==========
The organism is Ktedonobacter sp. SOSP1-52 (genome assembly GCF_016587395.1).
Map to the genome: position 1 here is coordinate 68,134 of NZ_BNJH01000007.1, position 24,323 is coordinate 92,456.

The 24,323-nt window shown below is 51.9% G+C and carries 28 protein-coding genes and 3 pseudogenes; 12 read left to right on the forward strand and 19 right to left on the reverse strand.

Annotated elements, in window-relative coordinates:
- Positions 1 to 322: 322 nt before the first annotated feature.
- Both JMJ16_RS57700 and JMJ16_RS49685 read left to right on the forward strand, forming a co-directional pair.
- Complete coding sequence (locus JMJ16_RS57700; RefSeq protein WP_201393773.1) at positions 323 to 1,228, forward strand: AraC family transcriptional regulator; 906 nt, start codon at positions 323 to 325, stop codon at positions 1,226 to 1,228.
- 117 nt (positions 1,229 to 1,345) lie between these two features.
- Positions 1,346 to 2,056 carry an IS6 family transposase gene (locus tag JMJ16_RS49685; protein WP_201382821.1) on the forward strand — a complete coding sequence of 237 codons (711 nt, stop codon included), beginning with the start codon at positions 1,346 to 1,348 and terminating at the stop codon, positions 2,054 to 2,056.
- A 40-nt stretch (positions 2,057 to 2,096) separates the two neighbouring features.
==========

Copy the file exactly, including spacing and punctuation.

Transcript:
The organism is Ktedonobacter sp. SOSP1-52 (genome assembly GCF_016587395.1).
Map to the genome: position 1 here is coordinate 68,134 of NZ_BNJH01000007.1, position 24,323 is coordinate 92,456.

The 24,323-nt window shown below is 51.9% G+C and carries 28 protein-coding genes and 3 pseudogenes; 12 read left to right on the forward strand and 19 right to left on the reverse strand.

Annotated elements, in window-relative coordinates:
- Positions 1 to 322: 322 nt before the first annotated feature.
- Both JMJ16_RS57700 and JMJ16_RS49685 read left to right on the forward strand, forming a co-directional pair.
- Complete coding sequence (locus JMJ16_RS57700; RefSeq protein WP_201393773.1) at positions 323 to 1,228, forward strand: AraC family transcriptional regulator; 906 nt, start codon at positions 323 to 325, stop codon at positions 1,226 to 1,228.
- 117 nt (positions 1,229 to 1,345) lie between these two features.
- Positions 1,346 to 2,056 carry an IS6 family transposase gene (locus tag JMJ16_RS49685; protein WP_201382821.1) on the forward strand — a complete coding sequence of 237 codons (711 nt, stop codon included), beginning with the start codon at positions 1,346 to 1,348 and terminating at the stop codon, positions 2,054 to 2,056.
- A 40-nt stretch (positions 2,057 to 2,096) separates the two neighbouring features.